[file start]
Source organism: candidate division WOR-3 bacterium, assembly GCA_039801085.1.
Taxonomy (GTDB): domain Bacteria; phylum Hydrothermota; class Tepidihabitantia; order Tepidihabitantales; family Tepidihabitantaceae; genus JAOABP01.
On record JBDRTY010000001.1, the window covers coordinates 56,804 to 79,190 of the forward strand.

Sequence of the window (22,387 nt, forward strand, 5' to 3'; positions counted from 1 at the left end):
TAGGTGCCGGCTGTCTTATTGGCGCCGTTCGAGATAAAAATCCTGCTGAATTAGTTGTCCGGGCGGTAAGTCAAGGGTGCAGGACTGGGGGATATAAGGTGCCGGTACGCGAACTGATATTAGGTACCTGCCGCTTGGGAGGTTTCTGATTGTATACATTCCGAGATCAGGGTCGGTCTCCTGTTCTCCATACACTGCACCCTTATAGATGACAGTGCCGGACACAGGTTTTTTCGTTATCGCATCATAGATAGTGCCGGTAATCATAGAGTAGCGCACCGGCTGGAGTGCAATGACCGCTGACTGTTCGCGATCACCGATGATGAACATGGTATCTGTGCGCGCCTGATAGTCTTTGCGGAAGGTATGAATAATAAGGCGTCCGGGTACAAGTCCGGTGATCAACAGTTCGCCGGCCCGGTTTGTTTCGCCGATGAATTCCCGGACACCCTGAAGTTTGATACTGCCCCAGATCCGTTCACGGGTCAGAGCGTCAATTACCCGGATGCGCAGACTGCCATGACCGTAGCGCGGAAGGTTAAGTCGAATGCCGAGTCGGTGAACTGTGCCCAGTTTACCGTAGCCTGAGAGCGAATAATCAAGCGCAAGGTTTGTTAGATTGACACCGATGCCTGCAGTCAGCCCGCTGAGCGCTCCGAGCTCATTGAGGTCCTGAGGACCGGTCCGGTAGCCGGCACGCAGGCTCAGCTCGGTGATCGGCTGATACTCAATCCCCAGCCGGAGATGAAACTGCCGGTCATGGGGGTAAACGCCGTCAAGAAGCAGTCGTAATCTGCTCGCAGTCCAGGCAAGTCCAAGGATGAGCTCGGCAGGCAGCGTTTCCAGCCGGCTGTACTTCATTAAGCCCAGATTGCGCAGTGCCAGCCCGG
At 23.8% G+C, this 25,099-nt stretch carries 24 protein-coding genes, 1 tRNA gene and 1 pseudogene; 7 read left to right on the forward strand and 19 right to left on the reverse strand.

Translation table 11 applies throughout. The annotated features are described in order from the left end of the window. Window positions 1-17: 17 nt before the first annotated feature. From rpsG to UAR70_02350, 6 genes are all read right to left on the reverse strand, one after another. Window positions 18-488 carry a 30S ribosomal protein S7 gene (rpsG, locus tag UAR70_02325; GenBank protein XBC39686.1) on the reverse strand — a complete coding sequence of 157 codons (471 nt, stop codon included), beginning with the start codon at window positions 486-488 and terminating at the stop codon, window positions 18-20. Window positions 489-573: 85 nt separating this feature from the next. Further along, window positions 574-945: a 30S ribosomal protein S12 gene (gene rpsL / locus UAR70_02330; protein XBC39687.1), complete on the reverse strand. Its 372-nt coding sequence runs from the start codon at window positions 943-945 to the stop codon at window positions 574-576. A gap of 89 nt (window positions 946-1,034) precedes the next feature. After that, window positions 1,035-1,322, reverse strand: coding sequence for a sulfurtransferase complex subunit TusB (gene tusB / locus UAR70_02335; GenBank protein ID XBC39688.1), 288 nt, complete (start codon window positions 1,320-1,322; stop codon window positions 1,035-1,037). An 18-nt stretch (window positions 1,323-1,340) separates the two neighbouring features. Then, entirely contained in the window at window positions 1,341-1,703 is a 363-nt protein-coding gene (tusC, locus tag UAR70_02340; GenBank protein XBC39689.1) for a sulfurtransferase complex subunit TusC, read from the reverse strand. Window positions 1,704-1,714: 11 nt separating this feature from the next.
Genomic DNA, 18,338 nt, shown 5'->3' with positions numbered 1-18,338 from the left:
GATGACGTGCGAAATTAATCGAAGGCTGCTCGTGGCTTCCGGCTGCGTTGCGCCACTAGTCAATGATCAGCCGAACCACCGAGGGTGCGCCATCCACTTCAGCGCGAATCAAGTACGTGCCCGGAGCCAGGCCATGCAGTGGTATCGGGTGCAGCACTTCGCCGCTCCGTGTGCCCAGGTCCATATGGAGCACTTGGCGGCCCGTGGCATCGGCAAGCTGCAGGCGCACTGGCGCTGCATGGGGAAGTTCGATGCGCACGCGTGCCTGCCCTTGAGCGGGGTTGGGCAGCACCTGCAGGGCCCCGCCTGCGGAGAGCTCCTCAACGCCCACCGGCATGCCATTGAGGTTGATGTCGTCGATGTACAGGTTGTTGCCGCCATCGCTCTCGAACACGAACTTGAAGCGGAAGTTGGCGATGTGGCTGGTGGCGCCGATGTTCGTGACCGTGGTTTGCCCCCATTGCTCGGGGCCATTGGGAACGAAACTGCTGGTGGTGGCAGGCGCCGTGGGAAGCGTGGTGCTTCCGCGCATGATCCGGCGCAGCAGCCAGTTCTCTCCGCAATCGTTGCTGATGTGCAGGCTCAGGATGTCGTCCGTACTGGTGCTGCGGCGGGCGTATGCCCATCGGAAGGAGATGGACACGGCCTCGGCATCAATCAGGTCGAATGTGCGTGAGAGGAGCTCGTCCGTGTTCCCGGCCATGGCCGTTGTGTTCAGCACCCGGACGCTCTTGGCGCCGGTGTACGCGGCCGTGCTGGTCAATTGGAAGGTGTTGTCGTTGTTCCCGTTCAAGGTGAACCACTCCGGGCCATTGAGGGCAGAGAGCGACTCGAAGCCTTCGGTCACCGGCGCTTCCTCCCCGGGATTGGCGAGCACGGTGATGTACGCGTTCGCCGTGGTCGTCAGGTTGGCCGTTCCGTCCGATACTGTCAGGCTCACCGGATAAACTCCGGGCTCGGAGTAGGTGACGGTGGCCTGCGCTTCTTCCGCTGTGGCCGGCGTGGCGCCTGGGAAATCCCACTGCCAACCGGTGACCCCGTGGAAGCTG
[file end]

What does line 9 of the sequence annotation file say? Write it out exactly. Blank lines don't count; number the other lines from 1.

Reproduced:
GATGACGTGCGAAATTAATCGAAGGCTGCTCGTGGCTTCCGGCTGCGTTGCGCCACTAGTCAATGATCAGCCGAACCACCGAGGGTGCGCCATCCACTTCAGCGCGAATCAAGTACGTGCCCGGAGCCAGGCCATGCAGTGGTATCGGGTGCAGCACTTCGCCGCTCCGTGTGCCCAGGTCCATATGGAGCACTTGGCGGCCCGTGGCATCGGCAAGCTGCAGGCGCACTGGCGCTGCATGGGGAAGTTCGATGCGCACGCGTGCCTGCCCTTGAGCGGGGTTGGGCAGCACCTGCAGGGCCCCGCCTGCGGAGAGCTCCTCAACGCCCACCGGCATGCCATTGAGGTTGATGTCGTCGATGTACAGGTTGTTGCCGCCATCGCTCTCGAACACGAACTTGAAGCGGAAGTTGGCGATGTGGCTGGTGGCGCCGATGTTCGTGACCGTGGTTTGCCCCCATTGCTCGGGGCCATTGGGAACGAAACTGCTGGTGGTGGCAGGCGCCGTGGGAAGCGTGGTGCTTCCGCGCATGATCCGGCGCAGCAGCCAGTTCTCTCCGCAATCGTTGCTGATGTGCAGGCTCAGGATGTCGTCCGTACTGGTGCTGCGGCGGGCGTATGCCCATCGGAAGGAGATGGACACGGCCTCGGCATCAATCAGGTCGAATGTGCGTGAGAGGAGCTCGTCCGTGTTCCCGGCCATGGCCGTTGTGTTCAGCACCCGGACGCTCTTGGCGCCGGTGTACGCGGCCGTGCTGGTCAATTGGAAGGTGTTGTCGTTGTTCCCGTTCAAGGTGAACCACTCCGGGCCATTGAGGGCAGAGAGCGACTCGAAGCCTTCGGTCACCGGCGCTTCCTCCCCGGGATTGGCGAGCACGGTGATGTACGCGTTCGCCGTGGTCGTCAGGTTGGCCGTTCCGTCCGATACTGTCAGGCTCACCGGATAAACTCCGGGCTCGGAGTAGGTGACGGTGGCCTGCGCTTCTTCCGCTGTGGCCGGCGTGGCGCCTGGGAAATCCCACTGCCAACCGGTGACCCCGTGGAAGCTG